So, let's hear it -- what are your favorite productivity tricks and rituals? What about superstitions? And how is NaNo going for all of you so far?

eta: Theresa

8 comments:

Ian said...

NaNo is going very well for me so far. I'm 7000 words ahead of the pace and I haven't written much at all yet today.

I find that I'm very productive in the mornings - in fact, I've been waking up a lot in the 3- to 4 AM range oftener than I'd like, and I figure Well, I'm up, I might as well write before I go in to work.

The nice thing about having a job like mine where I don't have to really think about it is that I can think about what I want to write next and mull over plot problems and whatnot all day long, and then when I sit down to implement them later, it's a cakewalk.

If you want to read my WIP entitled Pariah's Moon, just email me and I'll hook you up.

Ian said...

Say...do you suppose you could each sign your posts? That'd be made of awesome.

green_knight said...

I've slowed down on Nano because I hit the point where I needed more research for increased authenticity. I'm fine with this - I've written a fair amount this month on an exciting project.

I don't have a problem with my inner editor - she takes notes of story arcs,inconsistencies and pacing; and I write on regardless. Telling your subconcious something your inner critic already whispers at you anyway is a stupid strategy - if you hate it that much, go away enjoy yourself, and recharge your batteries; write another day.

Writer and Cat said...

I did not NaNo, but perhaps NaNoers who are stuck could write, "Today I write" over and over instead of dissing themselves? :) Failing that, there's a quick brown fox who wants to jump over a lazy brown dog they could describe in detail.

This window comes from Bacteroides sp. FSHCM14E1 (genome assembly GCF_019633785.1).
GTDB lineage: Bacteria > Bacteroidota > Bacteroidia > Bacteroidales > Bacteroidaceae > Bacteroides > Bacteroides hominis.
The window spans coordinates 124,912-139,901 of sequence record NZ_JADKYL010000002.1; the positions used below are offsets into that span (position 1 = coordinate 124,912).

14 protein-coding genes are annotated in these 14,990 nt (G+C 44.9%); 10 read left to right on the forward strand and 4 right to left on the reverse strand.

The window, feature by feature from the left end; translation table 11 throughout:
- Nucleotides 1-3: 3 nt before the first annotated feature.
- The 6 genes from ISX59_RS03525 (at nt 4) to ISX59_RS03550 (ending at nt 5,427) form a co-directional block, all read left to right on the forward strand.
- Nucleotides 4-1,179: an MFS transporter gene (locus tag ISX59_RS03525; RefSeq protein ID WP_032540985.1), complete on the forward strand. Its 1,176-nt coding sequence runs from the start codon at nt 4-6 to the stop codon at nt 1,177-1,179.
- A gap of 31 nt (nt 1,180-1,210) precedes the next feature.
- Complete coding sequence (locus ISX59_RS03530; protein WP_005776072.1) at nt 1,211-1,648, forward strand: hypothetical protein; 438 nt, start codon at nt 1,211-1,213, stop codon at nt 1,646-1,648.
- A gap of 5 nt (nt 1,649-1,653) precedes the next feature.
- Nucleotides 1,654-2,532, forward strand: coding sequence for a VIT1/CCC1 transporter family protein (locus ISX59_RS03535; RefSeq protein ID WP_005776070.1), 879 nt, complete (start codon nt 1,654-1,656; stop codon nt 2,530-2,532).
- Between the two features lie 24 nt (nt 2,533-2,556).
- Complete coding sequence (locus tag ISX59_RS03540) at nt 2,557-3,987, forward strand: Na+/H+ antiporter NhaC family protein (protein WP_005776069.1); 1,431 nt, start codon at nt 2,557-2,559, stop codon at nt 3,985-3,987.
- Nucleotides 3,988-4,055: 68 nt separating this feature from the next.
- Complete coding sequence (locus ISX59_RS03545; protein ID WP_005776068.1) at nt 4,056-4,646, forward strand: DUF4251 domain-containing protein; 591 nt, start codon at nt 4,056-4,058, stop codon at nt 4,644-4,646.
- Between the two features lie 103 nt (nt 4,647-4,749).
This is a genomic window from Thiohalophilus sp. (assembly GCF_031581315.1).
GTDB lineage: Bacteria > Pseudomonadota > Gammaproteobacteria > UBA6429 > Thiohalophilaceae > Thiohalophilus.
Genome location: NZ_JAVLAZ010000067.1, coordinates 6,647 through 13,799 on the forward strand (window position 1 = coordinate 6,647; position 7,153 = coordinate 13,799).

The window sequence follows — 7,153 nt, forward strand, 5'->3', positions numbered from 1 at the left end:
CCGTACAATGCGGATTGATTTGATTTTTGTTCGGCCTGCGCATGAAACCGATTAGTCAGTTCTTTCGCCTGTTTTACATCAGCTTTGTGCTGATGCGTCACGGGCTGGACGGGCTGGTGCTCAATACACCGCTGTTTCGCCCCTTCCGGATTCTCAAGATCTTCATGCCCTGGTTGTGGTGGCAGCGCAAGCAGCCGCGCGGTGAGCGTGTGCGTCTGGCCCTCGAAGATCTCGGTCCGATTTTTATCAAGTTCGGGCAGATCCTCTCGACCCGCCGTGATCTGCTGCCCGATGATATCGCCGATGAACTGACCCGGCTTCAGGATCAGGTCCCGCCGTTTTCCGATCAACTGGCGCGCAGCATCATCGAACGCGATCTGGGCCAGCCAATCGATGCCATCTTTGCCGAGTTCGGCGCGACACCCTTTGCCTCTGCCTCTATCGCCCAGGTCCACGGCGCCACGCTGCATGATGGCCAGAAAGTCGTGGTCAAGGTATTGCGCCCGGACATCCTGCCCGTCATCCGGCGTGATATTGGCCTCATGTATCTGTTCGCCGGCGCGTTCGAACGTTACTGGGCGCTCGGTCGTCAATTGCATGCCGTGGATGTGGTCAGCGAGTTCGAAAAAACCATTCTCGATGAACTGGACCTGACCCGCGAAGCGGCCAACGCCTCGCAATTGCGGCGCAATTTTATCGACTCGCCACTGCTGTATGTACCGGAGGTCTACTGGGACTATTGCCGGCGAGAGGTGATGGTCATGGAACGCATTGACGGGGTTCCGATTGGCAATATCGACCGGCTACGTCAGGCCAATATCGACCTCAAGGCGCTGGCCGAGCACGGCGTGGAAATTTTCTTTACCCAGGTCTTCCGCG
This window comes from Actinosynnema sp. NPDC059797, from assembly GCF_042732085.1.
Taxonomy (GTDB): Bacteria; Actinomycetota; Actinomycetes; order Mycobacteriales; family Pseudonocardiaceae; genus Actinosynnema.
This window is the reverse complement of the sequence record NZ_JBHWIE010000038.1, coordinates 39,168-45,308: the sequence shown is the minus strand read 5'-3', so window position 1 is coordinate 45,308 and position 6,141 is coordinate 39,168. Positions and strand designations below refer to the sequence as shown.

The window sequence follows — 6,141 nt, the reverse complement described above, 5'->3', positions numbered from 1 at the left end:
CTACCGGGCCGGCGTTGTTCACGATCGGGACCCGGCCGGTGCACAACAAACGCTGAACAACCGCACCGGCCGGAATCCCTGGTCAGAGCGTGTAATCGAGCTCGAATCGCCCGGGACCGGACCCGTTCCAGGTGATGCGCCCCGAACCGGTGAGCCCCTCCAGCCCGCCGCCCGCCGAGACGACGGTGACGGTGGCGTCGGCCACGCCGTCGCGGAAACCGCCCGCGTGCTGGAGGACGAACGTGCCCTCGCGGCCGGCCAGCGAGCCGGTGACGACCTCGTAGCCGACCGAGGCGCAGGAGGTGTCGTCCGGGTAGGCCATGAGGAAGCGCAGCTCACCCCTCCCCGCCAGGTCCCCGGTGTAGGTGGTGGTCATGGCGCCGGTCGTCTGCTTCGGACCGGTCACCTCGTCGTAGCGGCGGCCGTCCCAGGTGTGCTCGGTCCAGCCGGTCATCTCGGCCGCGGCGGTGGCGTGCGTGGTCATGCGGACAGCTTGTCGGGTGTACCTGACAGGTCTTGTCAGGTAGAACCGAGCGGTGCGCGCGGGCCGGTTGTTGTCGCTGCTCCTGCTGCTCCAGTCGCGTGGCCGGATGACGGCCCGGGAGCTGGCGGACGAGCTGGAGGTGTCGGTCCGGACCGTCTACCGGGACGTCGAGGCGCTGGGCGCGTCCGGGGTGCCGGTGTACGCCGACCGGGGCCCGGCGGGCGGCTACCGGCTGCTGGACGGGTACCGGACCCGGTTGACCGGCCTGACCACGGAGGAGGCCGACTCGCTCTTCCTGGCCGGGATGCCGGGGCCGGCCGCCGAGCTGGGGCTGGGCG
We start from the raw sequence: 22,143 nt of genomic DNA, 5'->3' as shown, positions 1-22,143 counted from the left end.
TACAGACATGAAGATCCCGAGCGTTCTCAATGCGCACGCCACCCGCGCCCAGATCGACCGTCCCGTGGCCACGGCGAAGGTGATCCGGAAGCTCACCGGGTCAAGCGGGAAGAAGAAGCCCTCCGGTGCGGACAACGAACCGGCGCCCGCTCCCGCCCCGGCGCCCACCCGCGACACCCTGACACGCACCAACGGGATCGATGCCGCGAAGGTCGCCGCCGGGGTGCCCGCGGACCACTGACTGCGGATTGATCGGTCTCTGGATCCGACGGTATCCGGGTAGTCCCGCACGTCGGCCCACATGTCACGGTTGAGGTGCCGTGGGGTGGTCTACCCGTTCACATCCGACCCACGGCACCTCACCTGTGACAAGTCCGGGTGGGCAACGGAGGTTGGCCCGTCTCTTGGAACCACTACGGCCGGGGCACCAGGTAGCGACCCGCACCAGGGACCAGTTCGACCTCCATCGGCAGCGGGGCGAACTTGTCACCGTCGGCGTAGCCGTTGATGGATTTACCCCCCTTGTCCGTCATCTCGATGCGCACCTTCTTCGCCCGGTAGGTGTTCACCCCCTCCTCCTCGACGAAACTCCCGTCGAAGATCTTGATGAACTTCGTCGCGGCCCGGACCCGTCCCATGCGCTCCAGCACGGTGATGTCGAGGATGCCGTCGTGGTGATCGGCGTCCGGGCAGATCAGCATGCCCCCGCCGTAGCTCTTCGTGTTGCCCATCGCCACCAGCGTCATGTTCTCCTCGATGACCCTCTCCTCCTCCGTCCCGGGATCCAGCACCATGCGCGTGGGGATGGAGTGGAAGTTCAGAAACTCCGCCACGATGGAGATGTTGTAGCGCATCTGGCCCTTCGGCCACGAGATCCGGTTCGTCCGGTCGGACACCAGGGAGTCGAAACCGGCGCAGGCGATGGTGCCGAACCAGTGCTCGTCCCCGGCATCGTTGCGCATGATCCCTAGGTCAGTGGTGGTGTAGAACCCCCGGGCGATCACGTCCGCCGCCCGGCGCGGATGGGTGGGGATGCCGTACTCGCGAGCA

Genella deGrey said...

I can't NaNo. I put too much pressure on myself as it is to write M-F all year 'round. Besides, I'm working with my editor at the moment and while in editland, I don't count words.

I do, however, wish the very best to all NaNoers!
:)
G.

Rachael Herron said...

I'm good! I think I could finish tonight if I wanted to (only 2000 or so away) but I'm not feeling well and my real goal is 75,000 anyway, so 50K isn't going to be a big celebration.

I'm a write-every-day kind of gal, for about the last year. It's the only thing that's ever done the trick for me. And it's not a certain time of day, but as soon as I wake up, whether that's 4am on work days or 8am on days off. First thing, make coffee, go write. I love it.

therese said...

Great blog, I've heard the "this is crap" advice and immediately cringed. The exercises you've described work best for me.

I write in the morning quiet, four at least 20 minutes like a journal, then my designated writing time is for my current project.

Serena said...

NaNo is not going well. I think in winter, I'm more prone to poetry writing...that has been going well.

As for the tips you provided from goldberg and brande...I think those will help me a lot. Thanks.